"Dr. King's Disservice to His Cause." (April 21, 1967).
Life, 62(16), 4.
After Martin Luther King's April 4, 1967 speech, given at the Riverside
Church in New York City, against the war in Vietnam, many in the press
were quick to condemn King's position. Life magazine called the speech
a "demagogic slander that sounded like a script for Radio Hanoi." The
editorial continues, "Dr. King, a Nobel Prize winner justly honored
for his philosophy of nonviolence, could be expected to have strong
personal reservations about our involvement in Vietnam. But he goes
beyond his personal right to dissent when he connects progress in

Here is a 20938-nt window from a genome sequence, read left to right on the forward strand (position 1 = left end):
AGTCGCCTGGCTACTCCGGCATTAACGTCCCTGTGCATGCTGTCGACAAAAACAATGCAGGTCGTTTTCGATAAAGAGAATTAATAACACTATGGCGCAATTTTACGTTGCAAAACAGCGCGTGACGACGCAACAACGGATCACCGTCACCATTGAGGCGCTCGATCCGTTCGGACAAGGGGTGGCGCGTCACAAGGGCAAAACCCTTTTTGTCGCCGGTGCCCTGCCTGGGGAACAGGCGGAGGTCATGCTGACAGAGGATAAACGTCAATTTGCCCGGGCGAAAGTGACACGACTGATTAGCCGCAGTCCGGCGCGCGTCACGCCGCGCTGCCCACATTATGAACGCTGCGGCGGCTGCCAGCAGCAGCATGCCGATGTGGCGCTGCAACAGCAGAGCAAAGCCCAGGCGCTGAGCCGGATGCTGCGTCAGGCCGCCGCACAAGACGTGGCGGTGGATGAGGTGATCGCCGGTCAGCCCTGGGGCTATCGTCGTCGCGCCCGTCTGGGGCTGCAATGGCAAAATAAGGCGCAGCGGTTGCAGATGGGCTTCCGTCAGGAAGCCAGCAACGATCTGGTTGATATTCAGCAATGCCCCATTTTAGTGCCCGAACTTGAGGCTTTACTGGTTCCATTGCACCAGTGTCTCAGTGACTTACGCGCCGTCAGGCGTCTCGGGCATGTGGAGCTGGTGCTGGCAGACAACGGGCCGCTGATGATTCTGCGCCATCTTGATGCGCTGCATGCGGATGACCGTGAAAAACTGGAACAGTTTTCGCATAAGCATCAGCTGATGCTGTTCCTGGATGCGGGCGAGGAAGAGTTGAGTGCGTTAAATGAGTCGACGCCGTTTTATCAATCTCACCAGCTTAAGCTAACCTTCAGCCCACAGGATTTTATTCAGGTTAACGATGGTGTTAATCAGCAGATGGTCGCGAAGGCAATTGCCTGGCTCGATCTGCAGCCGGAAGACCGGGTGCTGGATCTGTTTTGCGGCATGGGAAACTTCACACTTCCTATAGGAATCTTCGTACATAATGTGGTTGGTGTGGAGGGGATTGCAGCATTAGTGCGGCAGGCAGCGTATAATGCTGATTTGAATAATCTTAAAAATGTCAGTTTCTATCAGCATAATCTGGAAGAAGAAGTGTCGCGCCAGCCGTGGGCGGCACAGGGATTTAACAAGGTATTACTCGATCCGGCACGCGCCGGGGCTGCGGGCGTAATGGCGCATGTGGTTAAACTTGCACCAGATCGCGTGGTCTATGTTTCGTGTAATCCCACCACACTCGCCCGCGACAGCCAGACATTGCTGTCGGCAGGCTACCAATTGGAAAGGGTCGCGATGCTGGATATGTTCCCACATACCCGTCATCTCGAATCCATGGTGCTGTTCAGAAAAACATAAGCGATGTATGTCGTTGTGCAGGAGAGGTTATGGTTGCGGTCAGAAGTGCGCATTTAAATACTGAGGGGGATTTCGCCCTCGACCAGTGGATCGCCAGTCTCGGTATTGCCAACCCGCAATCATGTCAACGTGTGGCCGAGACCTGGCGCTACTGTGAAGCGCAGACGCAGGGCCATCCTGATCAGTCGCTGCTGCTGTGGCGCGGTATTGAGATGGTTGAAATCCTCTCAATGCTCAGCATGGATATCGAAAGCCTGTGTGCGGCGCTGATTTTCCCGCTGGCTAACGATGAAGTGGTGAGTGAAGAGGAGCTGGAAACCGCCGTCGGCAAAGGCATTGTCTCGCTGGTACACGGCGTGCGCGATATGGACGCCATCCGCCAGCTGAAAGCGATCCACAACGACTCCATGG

civil rights here with a proposal that amounts to abject surrender
in Vietnam -- and suggests that youths should become conscientious
objectors rather than serve." The editorial board of Life magazine
also suggested that if the civil rights movement was stalling, that
"Dr. King and his tactics," not just the monetary drain the Vietnam
war was causing, were to blame.